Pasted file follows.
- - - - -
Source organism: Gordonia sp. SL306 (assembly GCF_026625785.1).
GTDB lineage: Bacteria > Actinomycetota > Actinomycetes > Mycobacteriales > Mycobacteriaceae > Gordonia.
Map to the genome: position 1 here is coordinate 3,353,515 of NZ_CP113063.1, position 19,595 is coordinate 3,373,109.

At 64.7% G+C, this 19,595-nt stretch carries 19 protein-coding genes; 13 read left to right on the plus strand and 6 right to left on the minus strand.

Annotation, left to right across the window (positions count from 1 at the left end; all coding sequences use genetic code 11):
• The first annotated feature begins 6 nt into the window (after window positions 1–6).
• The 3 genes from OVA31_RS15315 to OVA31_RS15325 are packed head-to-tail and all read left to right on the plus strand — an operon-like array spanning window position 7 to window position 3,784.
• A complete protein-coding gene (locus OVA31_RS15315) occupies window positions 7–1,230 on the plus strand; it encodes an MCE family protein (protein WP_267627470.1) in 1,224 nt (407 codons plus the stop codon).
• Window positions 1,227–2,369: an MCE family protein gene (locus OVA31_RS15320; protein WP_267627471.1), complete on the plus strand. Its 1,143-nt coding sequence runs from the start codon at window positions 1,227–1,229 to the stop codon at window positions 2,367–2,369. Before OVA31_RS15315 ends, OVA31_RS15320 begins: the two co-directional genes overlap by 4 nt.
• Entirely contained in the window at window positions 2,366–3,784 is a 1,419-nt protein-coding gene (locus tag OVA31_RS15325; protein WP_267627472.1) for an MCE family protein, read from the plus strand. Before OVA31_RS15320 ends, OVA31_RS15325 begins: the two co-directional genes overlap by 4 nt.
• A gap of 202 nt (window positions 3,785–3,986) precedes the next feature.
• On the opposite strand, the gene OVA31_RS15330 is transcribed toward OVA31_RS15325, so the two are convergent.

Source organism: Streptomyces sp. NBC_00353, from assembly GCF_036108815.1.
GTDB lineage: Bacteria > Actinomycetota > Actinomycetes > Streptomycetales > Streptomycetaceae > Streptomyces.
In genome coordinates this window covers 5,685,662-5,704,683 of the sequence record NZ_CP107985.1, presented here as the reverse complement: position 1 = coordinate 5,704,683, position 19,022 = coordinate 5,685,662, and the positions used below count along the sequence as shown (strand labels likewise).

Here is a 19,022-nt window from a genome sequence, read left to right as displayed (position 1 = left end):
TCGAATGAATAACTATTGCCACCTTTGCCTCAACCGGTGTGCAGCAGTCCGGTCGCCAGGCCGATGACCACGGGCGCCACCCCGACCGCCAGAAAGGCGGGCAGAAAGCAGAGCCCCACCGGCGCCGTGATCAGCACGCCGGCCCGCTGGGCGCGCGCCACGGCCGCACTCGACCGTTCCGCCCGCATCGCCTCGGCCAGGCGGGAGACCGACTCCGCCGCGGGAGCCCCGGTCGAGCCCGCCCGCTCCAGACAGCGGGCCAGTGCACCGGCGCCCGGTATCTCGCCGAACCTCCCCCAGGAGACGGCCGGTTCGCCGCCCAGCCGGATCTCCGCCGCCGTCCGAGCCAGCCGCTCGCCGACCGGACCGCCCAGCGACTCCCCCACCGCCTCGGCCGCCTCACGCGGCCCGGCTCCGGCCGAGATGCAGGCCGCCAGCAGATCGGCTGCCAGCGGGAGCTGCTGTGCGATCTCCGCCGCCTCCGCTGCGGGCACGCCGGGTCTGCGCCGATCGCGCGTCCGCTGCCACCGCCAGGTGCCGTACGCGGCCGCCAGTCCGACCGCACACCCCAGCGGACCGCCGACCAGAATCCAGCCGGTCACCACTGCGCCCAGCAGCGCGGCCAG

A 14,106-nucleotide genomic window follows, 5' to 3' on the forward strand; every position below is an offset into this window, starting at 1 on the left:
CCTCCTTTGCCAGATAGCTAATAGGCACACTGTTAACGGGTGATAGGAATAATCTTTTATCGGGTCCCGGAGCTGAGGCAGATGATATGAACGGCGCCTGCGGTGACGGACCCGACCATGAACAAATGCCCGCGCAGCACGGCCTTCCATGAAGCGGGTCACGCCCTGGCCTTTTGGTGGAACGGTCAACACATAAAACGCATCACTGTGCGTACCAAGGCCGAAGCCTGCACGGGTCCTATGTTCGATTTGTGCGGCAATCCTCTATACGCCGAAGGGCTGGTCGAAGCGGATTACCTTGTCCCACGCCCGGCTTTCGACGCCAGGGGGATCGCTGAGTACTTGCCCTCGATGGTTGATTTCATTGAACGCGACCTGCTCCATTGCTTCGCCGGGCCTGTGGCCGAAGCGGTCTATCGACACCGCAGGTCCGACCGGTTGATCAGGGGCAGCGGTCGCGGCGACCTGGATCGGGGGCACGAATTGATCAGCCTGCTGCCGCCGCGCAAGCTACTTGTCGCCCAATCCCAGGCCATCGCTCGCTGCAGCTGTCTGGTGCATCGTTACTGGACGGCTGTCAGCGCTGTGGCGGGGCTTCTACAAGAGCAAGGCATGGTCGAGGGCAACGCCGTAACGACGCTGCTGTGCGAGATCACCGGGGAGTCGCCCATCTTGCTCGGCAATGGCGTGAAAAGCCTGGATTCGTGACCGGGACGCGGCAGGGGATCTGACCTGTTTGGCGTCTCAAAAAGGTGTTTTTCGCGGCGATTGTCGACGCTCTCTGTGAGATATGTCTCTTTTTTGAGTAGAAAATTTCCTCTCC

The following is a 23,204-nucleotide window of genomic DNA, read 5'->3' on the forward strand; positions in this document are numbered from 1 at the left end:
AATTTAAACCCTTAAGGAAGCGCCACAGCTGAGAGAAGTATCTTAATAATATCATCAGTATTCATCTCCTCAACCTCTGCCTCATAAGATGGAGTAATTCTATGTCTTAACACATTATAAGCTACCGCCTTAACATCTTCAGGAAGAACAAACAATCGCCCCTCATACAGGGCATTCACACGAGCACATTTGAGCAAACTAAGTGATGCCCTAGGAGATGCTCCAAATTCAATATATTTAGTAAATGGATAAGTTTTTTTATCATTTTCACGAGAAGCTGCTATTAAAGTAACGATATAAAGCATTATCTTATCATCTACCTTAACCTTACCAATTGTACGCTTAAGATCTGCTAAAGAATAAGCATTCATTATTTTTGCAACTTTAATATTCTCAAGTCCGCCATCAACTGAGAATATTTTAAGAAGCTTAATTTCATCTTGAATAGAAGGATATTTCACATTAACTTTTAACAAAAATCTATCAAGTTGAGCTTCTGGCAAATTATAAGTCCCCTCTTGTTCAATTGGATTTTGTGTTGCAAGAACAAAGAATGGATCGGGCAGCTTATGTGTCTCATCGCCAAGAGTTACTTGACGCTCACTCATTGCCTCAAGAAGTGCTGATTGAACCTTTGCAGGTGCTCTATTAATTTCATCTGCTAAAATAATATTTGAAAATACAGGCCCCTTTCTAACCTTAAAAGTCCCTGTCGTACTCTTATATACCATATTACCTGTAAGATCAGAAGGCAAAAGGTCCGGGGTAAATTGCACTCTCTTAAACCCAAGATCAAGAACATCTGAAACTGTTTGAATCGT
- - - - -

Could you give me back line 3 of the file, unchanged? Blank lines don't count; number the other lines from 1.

Map to the genome: position 1 here is coordinate 3,353,515 of NZ_CP113063.1, position 19,595 is coordinate 3,373,109.